It would be wrong to say Hockey isn't interested in penning a hit; they just want to do it their way. Though they haven't stated it explicitly, the decision to move to a full band -- and thus the choice to move to Spokane -- is an effort to take more control of the songwriting. "We realized that if we don't want our albums to get messed with as much," says Reynolds, "we just need to go into the studio with stuff as complete as possible."
In the month since they've hit the lower South Hill, Hockey has made big strides. The four-piece has taken the original sound, what Reynolds described as "a dance-y soul," taken elements of the synth-heavy recordings the duo made with Talking Heads keyboardist-turned-producer Jerry Harrison, added [Inlander contributor] Anthony Stassi's steady but inventive drum work and Joel Smith's eclectic influences -- everything from Bob Wills to Amadou and Mariam. "I'm really trying to work some Afro-pop in," Smith says deviously.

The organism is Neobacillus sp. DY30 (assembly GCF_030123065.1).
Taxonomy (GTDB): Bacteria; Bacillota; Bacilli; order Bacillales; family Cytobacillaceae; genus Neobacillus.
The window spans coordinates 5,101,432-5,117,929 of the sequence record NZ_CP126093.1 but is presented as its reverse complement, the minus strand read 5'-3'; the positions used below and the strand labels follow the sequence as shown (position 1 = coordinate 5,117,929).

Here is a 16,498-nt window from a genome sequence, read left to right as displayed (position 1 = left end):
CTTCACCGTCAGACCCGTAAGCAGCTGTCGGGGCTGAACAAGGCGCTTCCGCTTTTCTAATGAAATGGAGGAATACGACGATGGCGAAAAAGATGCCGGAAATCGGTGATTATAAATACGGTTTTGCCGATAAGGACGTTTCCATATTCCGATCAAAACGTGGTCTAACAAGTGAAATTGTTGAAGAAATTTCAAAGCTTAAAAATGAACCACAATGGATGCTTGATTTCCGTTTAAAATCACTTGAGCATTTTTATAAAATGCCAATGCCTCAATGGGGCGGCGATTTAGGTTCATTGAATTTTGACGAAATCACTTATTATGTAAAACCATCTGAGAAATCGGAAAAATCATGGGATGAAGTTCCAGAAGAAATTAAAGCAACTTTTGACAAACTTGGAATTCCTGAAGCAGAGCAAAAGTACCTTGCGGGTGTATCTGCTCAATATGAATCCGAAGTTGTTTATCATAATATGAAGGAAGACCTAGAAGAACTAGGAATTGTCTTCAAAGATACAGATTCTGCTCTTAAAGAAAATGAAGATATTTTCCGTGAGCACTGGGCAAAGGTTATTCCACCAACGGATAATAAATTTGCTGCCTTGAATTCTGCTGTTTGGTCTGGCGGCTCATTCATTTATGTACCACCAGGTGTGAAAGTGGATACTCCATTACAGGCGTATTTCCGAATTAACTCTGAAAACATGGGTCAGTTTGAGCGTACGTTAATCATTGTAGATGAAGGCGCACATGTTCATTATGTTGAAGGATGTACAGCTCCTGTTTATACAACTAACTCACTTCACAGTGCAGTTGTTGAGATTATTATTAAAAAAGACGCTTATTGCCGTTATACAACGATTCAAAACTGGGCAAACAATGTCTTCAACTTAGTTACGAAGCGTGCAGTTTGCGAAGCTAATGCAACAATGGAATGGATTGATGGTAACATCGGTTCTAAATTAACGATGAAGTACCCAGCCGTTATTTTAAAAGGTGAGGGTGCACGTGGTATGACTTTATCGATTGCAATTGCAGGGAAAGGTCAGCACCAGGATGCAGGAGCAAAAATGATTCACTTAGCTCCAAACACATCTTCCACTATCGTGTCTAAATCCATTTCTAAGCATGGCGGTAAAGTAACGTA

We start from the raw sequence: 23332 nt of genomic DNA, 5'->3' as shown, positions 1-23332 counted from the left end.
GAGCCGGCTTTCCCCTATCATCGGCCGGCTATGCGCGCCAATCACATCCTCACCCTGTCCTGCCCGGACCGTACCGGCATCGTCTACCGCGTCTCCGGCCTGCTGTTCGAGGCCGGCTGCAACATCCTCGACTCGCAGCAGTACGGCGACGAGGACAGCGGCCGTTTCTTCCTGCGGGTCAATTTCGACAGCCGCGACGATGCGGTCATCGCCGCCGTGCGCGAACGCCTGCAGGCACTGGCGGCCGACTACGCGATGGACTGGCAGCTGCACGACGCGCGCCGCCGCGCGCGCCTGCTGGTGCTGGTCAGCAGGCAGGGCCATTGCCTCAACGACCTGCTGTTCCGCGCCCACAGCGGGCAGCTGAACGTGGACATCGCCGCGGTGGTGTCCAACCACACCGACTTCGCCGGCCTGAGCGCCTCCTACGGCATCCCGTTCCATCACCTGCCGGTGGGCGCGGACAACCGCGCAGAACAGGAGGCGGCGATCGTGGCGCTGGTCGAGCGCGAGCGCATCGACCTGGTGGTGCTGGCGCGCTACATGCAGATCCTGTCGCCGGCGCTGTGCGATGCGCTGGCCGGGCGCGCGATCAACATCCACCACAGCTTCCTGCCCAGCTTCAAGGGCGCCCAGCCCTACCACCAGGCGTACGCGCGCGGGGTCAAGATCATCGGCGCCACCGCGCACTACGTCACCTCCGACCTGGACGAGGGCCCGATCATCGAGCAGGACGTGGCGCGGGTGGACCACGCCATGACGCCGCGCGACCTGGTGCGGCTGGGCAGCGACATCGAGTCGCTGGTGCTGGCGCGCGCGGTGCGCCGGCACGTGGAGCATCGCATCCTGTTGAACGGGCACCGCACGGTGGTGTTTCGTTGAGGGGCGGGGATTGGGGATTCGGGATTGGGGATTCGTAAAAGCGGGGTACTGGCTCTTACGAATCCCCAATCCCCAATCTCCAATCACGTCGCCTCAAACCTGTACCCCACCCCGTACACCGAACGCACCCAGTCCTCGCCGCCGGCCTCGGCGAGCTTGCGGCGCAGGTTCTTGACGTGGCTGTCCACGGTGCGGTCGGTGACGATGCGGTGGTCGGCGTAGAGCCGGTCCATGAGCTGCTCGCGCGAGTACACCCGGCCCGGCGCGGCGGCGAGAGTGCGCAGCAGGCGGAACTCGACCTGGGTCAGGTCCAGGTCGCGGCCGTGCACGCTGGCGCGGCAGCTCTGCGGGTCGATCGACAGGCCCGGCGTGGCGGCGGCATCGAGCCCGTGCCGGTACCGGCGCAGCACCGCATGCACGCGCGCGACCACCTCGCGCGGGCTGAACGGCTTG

"It just rocks harder," says Reynolds of the full-band experience. For sheer fullness of sound, it's hard to disagree.
& lt;span class= & quot;dropcap & quot; & T & lt;/span & hough Reynolds' controlled seizure activity is the live set's focal point, Grubin is pretty captivating as well. For much of the Empyrean set, he remains cloistered behind his Rhodes, tasked with banging out the instrument's singular, jangly sound. It's clear, though, his hands don't like being shackled to the keys. Especially on more oratorical cuts, like "Five Times a Day" his hands gravitate to about head level, gesturing to the beat like Evita (the Madonna version).